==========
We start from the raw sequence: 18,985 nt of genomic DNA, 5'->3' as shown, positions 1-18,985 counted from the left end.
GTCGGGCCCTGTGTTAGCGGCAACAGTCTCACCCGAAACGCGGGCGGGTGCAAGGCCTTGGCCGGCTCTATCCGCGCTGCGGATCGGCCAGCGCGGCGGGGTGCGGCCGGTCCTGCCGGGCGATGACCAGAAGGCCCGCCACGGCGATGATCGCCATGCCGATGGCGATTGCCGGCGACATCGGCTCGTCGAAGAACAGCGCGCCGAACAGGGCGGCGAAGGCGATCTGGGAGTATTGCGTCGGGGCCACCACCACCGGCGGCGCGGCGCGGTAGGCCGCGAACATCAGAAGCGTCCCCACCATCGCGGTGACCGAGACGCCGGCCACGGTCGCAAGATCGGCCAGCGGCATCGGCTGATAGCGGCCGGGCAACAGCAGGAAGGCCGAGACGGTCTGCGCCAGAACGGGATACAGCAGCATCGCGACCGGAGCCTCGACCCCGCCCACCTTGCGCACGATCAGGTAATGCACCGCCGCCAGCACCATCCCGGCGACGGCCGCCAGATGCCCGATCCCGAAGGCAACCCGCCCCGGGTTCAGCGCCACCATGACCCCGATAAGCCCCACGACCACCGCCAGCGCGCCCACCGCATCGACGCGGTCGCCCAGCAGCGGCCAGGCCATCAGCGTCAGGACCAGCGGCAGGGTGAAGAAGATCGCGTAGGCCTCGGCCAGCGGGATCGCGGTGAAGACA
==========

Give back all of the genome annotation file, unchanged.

We start from the raw sequence: 18,985 nt of genomic DNA, 5'->3' as shown, positions 1-18,985 counted from the left end.
GTCGGGCCCTGTGTTAGCGGCAACAGTCTCACCCGAAACGCGGGCGGGTGCAAGGCCTTGGCCGGCTCTATCCGCGCTGCGGATCGGCCAGCGCGGCGGGGTGCGGCCGGTCCTGCCGGGCGATGACCAGAAGGCCCGCCACGGCGATGATCGCCATGCCGATGGCGATTGCCGGCGACATCGGCTCGTCGAAGAACAGCGCGCCGAACAGGGCGGCGAAGGCGATCTGGGAGTATTGCGTCGGGGCCACCACCACCGGCGGCGCGGCGCGGTAGGCCGCGAACATCAGAAGCGTCCCCACCATCGCGGTGACCGAGACGCCGGCCACGGTCGCAAGATCGGCCAGCGGCATCGGCTGATAGCGGCCGGGCAACAGCAGGAAGGCCGAGACGGTCTGCGCCAGAACGGGATACAGCAGCATCGCGACCGGAGCCTCGACCCCGCCCACCTTGCGCACGATCAGGTAATGCACCGCCGCCAGCACCATCCCGGCGACGGCCGCCAGATGCCCGATCCCGAAGGCAACCCGCCCCGGGTTCAGCGCCACCATGACCCCGATAAGCCCCACGACCACCGCCAGCGCGCCCACCGCATCGACGCGGTCGCCCAGCAGCGGCCAGGCCATCAGCGTCAGGACCAGCGGCAGGGTGAAGAAGATCGCGTAGGCCTCGGCCAGCGGGATCGCGGTGAAGACA